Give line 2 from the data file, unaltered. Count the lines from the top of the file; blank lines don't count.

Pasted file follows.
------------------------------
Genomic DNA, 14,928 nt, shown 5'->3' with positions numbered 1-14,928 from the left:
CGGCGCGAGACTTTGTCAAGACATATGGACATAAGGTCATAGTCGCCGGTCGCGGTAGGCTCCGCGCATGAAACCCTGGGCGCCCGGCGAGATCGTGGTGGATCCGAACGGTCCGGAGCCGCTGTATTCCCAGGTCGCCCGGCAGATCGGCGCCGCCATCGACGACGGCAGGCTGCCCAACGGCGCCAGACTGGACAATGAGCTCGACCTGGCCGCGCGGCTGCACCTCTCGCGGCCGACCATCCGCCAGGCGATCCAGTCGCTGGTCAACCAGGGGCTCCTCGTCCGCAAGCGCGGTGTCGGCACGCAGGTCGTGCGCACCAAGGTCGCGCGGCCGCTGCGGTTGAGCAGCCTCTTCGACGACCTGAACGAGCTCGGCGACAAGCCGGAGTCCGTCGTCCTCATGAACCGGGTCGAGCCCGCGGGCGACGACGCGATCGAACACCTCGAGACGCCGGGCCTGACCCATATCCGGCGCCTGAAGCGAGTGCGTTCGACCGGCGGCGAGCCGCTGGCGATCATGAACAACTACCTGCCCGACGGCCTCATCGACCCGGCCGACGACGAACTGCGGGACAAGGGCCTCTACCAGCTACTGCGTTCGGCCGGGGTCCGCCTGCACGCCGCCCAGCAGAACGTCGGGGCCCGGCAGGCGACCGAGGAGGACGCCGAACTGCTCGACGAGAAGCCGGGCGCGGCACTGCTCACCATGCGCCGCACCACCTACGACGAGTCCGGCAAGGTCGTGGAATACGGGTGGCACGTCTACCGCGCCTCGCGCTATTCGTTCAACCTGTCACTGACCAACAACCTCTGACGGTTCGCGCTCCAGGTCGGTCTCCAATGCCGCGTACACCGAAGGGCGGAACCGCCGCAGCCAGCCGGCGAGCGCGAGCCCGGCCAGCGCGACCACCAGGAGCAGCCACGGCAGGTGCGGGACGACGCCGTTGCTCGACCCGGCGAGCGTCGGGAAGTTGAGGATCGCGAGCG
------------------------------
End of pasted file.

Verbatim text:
CGGCGCGAGACTTTGTCAAGACATATGGACATAAGGTCATAGTCGCCGGTCGCGGTAGGCTCCGCGCATGAAACCCTGGGCGCCCGGCGAGATCGTGGTGGATCCGAACGGTCCGGAGCCGCTGTATTCCCAGGTCGCCCGGCAGATCGGCGCCGCCATCGACGACGGCAGGCTGCCCAACGGCGCCAGACTGGACAATGAGCTCGACCTGGCCGCGCGGCTGCACCTCTCGCGGCCGACCATCCGCCAGGCGATCCAGTCGCTGGTCAACCAGGGGCTCCTCGTCCGCAAGCGCGGTGTCGGCACGCAGGTCGTGCGCACCAAGGTCGCGCGGCCGCTGCGGTTGAGCAGCCTCTTCGACGACCTGAACGAGCTCGGCGACAAGCCGGAGTCCGTCGTCCTCATGAACCGGGTCGAGCCCGCGGGCGACGACGCGATCGAACACCTCGAGACGCCGGGCCTGACCCATATCCGGCGCCTGAAGCGAGTGCGTTCGACCGGCGGCGAGCCGCTGGCGATCATGAACAACTACCTGCCCGACGGCCTCATCGACCCGGCCGACGACGAACTGCGGGACAAGGGCCTCTACCAGCTACTGCGTTCGGCCGGGGTCCGCCTGCACGCCGCCCAGCAGAACGTCGGGGCCCGGCAGGCGACCGAGGAGGACGCCGAACTGCTCGACGAGAAGCCGGGCGCGGCACTGCTCACCATGCGCCGCACCACCTACGACGAGTCCGGCAAGGTCGTGGAATACGGGTGGCACGTCTACCGCGCCTCGCGCTATTCGTTCAACCTGTCACTGACCAACAACCTCTGACGGTTCGCGCTCCAGGTCGGTCTCCAATGCCGCGTACACCGAAGGGCGGAACCGCCGCAGCCAGCCGGCGAGCGCGAGCCCGGCCAGCGCGACCACCAGGAGCAGCCACGGCAGGTGCGGGACGACGCCGTTGCTCGACCCGGCGAGCGTCGGGAAGTTGAGGATCGCGAGCG